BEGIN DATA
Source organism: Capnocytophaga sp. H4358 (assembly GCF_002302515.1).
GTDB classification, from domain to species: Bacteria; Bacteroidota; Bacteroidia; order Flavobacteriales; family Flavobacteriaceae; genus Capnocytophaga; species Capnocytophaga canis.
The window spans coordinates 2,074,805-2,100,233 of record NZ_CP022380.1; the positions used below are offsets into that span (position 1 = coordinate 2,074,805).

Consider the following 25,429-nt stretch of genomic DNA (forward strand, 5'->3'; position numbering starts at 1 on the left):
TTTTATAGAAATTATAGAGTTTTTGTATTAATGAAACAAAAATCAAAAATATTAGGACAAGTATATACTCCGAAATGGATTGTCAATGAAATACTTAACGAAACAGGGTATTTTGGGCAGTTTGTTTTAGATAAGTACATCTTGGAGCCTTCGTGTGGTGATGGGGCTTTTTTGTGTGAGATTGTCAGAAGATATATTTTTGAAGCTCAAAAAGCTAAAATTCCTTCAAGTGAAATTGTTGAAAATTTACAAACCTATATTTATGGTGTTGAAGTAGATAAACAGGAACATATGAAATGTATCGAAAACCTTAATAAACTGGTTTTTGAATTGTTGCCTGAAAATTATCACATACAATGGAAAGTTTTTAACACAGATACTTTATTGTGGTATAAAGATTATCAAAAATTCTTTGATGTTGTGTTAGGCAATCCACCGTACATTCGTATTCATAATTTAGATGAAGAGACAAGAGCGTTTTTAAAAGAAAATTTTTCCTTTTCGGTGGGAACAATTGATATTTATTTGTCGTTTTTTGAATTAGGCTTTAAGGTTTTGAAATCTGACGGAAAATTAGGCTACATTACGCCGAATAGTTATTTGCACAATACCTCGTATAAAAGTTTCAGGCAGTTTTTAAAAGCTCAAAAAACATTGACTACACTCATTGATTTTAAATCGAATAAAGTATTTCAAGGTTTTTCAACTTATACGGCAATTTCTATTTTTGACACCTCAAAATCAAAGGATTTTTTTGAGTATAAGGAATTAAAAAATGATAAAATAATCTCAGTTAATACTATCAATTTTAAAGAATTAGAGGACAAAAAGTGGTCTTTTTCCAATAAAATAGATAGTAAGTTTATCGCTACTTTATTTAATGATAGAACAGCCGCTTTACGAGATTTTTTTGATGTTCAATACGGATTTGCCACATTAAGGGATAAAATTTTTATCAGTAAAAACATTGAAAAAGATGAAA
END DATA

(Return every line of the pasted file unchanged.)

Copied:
Source organism: Capnocytophaga sp. H4358 (assembly GCF_002302515.1).
GTDB classification, from domain to species: Bacteria; Bacteroidota; Bacteroidia; order Flavobacteriales; family Flavobacteriaceae; genus Capnocytophaga; species Capnocytophaga canis.
The window spans coordinates 2,074,805-2,100,233 of record NZ_CP022380.1; the positions used below are offsets into that span (position 1 = coordinate 2,074,805).

Consider the following 25,429-nt stretch of genomic DNA (forward strand, 5'->3'; position numbering starts at 1 on the left):
TTTTATAGAAATTATAGAGTTTTTGTATTAATGAAACAAAAATCAAAAATATTAGGACAAGTATATACTCCGAAATGGATTGTCAATGAAATACTTAACGAAACAGGGTATTTTGGGCAGTTTGTTTTAGATAAGTACATCTTGGAGCCTTCGTGTGGTGATGGGGCTTTTTTGTGTGAGATTGTCAGAAGATATATTTTTGAAGCTCAAAAAGCTAAAATTCCTTCAAGTGAAATTGTTGAAAATTTACAAACCTATATTTATGGTGTTGAAGTAGATAAACAGGAACATATGAAATGTATCGAAAACCTTAATAAACTGGTTTTTGAATTGTTGCCTGAAAATTATCACATACAATGGAAAGTTTTTAACACAGATACTTTATTGTGGTATAAAGATTATCAAAAATTCTTTGATGTTGTGTTAGGCAATCCACCGTACATTCGTATTCATAATTTAGATGAAGAGACAAGAGCGTTTTTAAAAGAAAATTTTTCCTTTTCGGTGGGAACAATTGATATTTATTTGTCGTTTTTTGAATTAGGCTTTAAGGTTTTGAAATCTGACGGAAAATTAGGCTACATTACGCCGAATAGTTATTTGCACAATACCTCGTATAAAAGTTTCAGGCAGTTTTTAAAAGCTCAAAAAACATTGACTACACTCATTGATTTTAAATCGAATAAAGTATTTCAAGGTTTTTCAACTTATACGGCAATTTCTATTTTTGACACCTCAAAATCAAAGGATTTTTTTGAGTATAAGGAATTAAAAAATGATAAAATAATCTCAGTTAATACTATCAATTTTAAAGAATTAGAGGACAAAAAGTGGTCTTTTTCCAATAAAATAGATAGTAAGTTTATCGCTACTTTATTTAATGATAGAACAGCCGCTTTACGAGATTTTTTTGATGTTCAATACGGATTTGCCACATTAAGGGATAAAATTTTTATCAGTAAAAACATTGAAAAAGATGAAA